FROM THE LEFT, Landon Wilkins, Ryan White and Logan Blaker try out their artistic skills Saturday afternoon at the Morenci PTO’s first Date to Create event. More than 50 people showed up to create decorated planks of wood to hang from rope. The event served as a fund-raiser for miscellaneous PTO projects. Additional photos are on the back of this week’s Observer.
  • Front.F.office
    NEW OFFICES—Fayette village administrator Steve Blue speaks with tax administrator Genna Biddix at the new front desk of the village office. Village council members voted to use budgeted renovation funds targeted for the old office and instead buy the vacant bank building on the corner of Main and Fayette streets. The old office was sold to Sherwood State Bank. When everything is put into place in the spacious new village office, an open house will be scheduled. Council member David Wheeler donated all of his time needed to make changes in the bank interior to fit the Village’s needs.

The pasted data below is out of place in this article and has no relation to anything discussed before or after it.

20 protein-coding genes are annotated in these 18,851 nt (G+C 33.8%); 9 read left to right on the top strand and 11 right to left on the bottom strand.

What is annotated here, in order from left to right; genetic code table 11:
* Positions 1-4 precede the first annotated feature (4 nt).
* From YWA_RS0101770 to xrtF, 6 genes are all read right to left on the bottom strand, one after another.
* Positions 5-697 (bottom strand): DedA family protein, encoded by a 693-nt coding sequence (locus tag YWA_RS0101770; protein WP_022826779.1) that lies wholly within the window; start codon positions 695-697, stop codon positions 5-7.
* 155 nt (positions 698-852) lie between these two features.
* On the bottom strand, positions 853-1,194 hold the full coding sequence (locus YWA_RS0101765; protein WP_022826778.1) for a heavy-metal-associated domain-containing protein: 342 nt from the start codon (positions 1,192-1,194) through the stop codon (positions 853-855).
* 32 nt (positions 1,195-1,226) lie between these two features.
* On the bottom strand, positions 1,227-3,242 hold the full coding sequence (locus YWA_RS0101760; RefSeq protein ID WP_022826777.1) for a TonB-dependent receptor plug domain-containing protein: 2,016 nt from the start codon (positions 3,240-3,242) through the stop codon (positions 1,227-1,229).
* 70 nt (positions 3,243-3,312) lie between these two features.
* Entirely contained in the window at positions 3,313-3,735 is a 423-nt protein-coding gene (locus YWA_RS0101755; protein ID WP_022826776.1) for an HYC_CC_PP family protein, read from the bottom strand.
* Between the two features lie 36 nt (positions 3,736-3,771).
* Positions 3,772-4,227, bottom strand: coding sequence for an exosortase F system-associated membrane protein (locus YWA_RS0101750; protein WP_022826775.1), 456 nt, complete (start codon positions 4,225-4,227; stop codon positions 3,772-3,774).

Isobar look at January weather 2012.02.08

Written by David Green.

By DAVID GREEN

With January gone and a week into February, we’ve somehow survived what many forecasters were calling a brutal winter.

Cold temperatures, deep snow, plenty of misery.

A headline-grabbing forecaster from snowday.com predicted cities would be buried with snow. Another from Accuweather said people of Chicago would want to move after this winter.

“I think the only ones who want to move,” said George Isobar, the Morenci climate observer for the National Weather Service, “are those with snowmobiles and skis who are looking for some good winter weather.”

January finished up 4.7° warmer than average and snowfall, at 6.5 inches, came in a little on the light side.

“We’ve had many Januarys with less snow,” Isobar said. “Last month’s just stands out in contrast to the big predictions. Our average is about nine inches.”

The ground was covered with snow on only nine days last month—the deepest just three inches—which is a little unusual.